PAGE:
I know that many of you are really anxious to know the results for your child but because this is a test on the genetic sequence which has implications not only for the individual but also for related individuals, we strongly recommend that individuals seek advice from a genetic counselor. Your genetics counselor will explain how the test works, the limitations of the test and what each of the potential results might mean and how they might positively or negatively affect the family.

How do I find a genetics counselor?

If you do not have a local genetics counselor who can meet with you in person, either Dr. Hill (dashill@cnmc.org) or Dr. Messinger (yoav.messinger@childrensmn.org) can help you find a genetics counselor who is familiar with DICER1 mutation testing.

How does the test get ordered?

Once you have decided to have your child and/or yourself and/or family tested, the test can be ordered by your physician and/or genetics counselor.

1. Please review and sign the DICER1 testing consent form(s) and give to your physician/counselor.

2. Your physician or counselor can then fill out a DICER1 test requisition form for each individual who desires testing. Your physician/counselor should include the important medical and family history and a pedigree along with the form.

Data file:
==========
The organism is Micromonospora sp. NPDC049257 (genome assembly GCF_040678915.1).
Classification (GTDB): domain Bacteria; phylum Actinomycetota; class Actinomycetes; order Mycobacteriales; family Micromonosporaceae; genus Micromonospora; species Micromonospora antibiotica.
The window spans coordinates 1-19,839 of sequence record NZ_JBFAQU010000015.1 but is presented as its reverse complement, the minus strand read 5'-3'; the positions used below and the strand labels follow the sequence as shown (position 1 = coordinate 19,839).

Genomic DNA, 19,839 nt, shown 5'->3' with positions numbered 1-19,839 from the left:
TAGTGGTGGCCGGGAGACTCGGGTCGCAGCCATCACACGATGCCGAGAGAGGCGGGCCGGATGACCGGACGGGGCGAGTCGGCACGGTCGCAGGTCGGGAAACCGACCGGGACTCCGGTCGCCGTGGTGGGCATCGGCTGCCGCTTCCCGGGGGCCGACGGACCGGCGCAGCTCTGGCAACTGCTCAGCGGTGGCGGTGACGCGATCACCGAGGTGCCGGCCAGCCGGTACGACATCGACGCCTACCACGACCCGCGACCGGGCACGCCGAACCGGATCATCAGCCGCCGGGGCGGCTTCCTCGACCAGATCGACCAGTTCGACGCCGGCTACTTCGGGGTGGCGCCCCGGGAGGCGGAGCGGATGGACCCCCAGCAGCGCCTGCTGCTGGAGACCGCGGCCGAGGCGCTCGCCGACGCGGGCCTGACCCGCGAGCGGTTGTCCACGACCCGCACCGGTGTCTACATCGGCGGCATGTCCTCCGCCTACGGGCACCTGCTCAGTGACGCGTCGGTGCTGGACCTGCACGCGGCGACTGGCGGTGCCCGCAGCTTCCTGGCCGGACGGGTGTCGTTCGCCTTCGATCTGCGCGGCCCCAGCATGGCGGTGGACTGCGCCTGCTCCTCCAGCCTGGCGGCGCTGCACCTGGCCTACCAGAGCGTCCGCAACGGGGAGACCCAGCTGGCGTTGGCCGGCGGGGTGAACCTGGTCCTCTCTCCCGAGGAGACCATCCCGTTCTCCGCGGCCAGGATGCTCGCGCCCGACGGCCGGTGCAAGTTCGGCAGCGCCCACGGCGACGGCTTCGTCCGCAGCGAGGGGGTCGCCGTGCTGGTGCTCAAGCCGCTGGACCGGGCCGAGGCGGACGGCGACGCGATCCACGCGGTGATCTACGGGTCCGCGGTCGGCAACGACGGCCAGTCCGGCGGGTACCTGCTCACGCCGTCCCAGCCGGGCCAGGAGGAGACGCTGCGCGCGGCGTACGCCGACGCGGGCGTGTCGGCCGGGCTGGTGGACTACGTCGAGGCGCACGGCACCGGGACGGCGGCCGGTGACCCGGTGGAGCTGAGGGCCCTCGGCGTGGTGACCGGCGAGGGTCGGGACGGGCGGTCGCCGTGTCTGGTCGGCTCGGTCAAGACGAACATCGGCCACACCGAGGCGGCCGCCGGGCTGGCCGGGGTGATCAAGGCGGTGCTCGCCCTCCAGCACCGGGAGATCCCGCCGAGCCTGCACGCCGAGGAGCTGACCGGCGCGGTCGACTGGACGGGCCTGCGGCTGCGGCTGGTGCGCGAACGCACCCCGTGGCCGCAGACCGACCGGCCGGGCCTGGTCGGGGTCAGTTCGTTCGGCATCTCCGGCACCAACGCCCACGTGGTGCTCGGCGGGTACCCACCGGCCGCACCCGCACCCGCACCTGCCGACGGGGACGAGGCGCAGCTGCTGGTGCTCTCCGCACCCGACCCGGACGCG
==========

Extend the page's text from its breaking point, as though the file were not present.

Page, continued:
3. Your laboratory will draw 5-10 ml. of blood in a yellow top or purple top tube for each individual being tested.

4. Your laboratory will ship the specimen to Children's National:

Pathology Resequencing Laboratory

Attn: D. Ashley Hill, M.D.

Children’s National Medical Center

Department of Pathology, Rm 1620

111 Michigan Ave. NW

Washington, DC  20010  U.S.A.

(202) 476-2051 phone

(202) 476-4030 fax


How long does the testing take?

Testing can now be completed in 2-4 weeks from receipt. Results from the laboratory can only be given to the ordering physician/genetics counselor. Once results are available, the physician/genetics counselor will set up a meeting for disclosure to the family. The laboratory cannot release results directly to families.

For more information about the testing see:

DICER1 Mutation Testing Information Sheet

For more information about the research leading to this testing see:




Washington University Barnes Jewish Hospital Siteman Cancer Center
Children's Hospital